The Odroid derives its name from the combination of Open and Android. The hardware is aimed at the portable gaming market and runs Android. The specs are amazing, the device is open and begging you to develop for the platform.
The Samsung S5PC100 System-On-A-Chip provides the device with an ARM Cortex-A8 processor running at 833MHz. The usual suspects are all here, a capacitive touchscreen, accelerometer, SDHC slot, and WiFi. What you usually don’t expect to see is a serial debugger and 720p HD output. But the best part, we get all of this without a 2 year contract or the hardware being locked down as we’re used to with and Android based cell phone.
[Thanks Stillbourne via LinuxDevices]
[David Cranor] has managed to fit a fully working Uzebox system into an old NES controller. Uzebox, an open source gaming platform based on the ATmega 644 and an AD725 NTSC encoder, is one of a couple systems that are becoming more and more widespread and accessible. There are a number of ready-to-go Uzebox kits available, but for the more hands-on types, [David] has been very generous with his schematics and step by step instructions. These schematics can all be readily reshaped, and would easily fit into controllers with less fun applications and sentimental value.
Sunday we saw robots playing pool and an augmented reality pool game. Today we’ll complete the pool trifecta: virtual pool using a real cue stick and ball in another vintage video from Hack a Day’s secret underground vault. The video is noteworthy for a couple of reasons:
First is the year it was made: 1990. There’s been much buzz lately over real-world gaming interfaces like the Nintendo Wii motion controller or Microsoft’s Project Natal. Here we’re seeing a much simpler but very effective physical interface nearly twenty years prior.
Second: the middle section of the video reveals the trick behind it all, and it turns out to be surprisingly simple. No complex sensors or computer vision algorithms; the ball’s speed and direction are calculated by an 8-bit processor and a clever arrangement of four infrared emitter/detector pairs.
The visuals may be dated, but the interface itself is ingenious and impressive even today, and the approach is easily within reach of the casual garage tinkerer. What could you make of this? Is it just a matter of time before we see a reader’s Mini-Golf Hero III game here?
After a lengthy process that had previously met with rejection, Manomio’s Commodore 64 emulator for the iPhone and iPod touch has finally been accepted by Apple. This marks the first time a multi-purpose emulation title has been approved by the App Store. The $4.99 C64 app comes bundled with five fully-licensed classic games, and additional titles can be purchased and downloaded directly within the application.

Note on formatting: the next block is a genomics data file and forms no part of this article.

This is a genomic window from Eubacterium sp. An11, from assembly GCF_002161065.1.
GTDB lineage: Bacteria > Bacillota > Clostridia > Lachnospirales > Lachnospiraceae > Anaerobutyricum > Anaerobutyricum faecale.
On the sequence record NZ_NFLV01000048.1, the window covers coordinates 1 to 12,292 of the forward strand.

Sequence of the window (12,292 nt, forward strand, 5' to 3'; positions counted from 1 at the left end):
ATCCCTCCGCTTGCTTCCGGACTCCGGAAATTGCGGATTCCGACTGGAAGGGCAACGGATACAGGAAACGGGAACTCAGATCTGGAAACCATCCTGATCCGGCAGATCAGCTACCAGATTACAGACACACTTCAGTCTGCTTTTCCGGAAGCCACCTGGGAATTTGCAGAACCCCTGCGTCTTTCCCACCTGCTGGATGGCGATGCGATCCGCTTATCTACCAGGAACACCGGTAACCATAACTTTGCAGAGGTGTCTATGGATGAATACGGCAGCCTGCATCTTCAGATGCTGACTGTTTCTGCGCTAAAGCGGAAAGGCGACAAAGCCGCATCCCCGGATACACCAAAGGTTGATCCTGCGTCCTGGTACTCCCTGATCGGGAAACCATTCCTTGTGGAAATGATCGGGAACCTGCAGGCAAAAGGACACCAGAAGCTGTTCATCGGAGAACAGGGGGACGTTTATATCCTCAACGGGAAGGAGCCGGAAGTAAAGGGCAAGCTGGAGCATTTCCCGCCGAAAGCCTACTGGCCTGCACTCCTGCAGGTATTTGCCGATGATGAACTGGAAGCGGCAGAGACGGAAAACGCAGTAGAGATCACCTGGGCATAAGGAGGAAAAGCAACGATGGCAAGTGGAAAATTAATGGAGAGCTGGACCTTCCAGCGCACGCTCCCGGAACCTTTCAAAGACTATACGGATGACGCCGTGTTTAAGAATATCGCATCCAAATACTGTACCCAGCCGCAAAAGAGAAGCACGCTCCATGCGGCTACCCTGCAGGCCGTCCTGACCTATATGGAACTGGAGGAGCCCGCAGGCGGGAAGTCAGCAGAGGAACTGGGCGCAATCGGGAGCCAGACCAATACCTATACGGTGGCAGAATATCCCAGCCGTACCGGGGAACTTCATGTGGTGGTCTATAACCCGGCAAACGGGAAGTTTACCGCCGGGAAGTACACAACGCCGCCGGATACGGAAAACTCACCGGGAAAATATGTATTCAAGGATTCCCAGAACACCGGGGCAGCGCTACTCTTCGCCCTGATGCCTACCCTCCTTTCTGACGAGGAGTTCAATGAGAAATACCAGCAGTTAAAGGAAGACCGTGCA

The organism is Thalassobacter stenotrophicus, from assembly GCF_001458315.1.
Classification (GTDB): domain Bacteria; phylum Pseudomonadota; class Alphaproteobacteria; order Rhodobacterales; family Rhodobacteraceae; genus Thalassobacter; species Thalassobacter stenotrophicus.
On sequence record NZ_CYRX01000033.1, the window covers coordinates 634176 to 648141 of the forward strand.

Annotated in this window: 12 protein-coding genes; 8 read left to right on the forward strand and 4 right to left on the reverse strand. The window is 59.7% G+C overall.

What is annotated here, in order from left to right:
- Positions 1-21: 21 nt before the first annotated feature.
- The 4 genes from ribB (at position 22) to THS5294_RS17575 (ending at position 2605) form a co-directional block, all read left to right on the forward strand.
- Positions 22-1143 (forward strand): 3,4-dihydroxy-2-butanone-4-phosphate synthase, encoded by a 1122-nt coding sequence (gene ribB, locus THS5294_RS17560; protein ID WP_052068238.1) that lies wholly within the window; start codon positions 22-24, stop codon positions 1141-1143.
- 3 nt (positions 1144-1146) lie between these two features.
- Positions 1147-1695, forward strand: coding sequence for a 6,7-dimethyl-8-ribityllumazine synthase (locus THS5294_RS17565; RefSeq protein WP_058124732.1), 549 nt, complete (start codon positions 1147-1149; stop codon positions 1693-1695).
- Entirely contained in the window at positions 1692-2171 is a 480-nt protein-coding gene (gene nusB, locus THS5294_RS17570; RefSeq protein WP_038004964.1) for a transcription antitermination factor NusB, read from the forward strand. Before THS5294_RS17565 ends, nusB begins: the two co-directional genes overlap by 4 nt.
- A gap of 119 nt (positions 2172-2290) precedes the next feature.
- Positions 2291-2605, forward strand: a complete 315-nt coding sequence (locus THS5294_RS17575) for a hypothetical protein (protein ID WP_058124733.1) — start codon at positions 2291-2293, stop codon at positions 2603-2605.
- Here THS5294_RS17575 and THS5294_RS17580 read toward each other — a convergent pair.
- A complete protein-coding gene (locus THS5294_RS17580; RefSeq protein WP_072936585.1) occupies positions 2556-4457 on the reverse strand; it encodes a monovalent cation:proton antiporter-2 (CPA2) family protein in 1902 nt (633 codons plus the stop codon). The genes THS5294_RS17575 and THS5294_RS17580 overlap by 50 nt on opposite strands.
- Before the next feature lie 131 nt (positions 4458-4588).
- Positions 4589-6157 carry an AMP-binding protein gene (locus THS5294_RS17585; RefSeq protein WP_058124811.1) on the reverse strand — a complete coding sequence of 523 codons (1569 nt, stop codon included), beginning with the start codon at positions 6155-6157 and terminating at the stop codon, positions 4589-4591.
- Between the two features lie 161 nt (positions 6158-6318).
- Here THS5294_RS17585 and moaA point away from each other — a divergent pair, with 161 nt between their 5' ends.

App Store policies prohibit software that could run downloadable code, which barred most emulation attempts in the past. A couple of Sega titles worked around this by nature of being single-purpose emulators. The condition by which the C64 title was finally approved was the removal of the BASIC programming language (though ironically it’s still shown in screen shots, even on the App Store). Since only sanctioned programs can be installed and run from within the application, no user-alterable code is present.
The C64 emulator is neat enough in itself, but the really encouraging news here is that a precedent has been set; the business model may open the floodgates for developers to bring more classic gaming titles to the iPhone platform. So download that SDK and get hacking!
Update: The iPhone Blog has a simple work-around for accessing BASIC!
Update 2: App pulled, no surprise. If you jumped on the opportunity while it was available, [George’s] comment might be of interest.
We saw this nifty little toy today and thought you guys might get a kick out of it. Its called the Hangmanduino, and as you can probably tell from the name, it plays hang man. This was an exercise in simplicity, you’ll notice there is only a single control for the entire game. We thought that the design was pretty cool, especially the single control. We weren’t surprised to see that this is actually the very same control we featured previously. You can download the code yourself from his website, if you want to make one of your own.
Many of you have probably experimented with alternative gaming interfaces. Here’s a well done little hack where they created a gun with a display mounted on it, for video gaming. At a glance you can probably figure out exactly what they’ve done. They’ve attached a gyration mouse to the gun for tracking and gutted a keyboard for the buttons. We have to give them some credit, they seem to have packaged it all nicely. Since it’s a standard mouse and keyboard, it just plugs in and works with any game. As you can see in their version, the screen works very well in this configuration, almost seeming like a giant scope. You can see the wireless version and hear their aspirations for projector based models after the break.
Continue reading “VR Game Gun”
[Scott] runs gamesbyemail.com. One of his biggest hurdles was producing real random numbers for the games. He had tried various methods like math.random and random.org, but kept getting complaints about the quality of the random numbers. His solution was to build an automatic dice roller. His initial attempts were made from Legos and were never quite reliable enough to be put into the system. The Dice-O-Matic however has proven to be a random number generating monster. It is 7 feet tall and capable of 1.3 million dice rolls per day. Wow.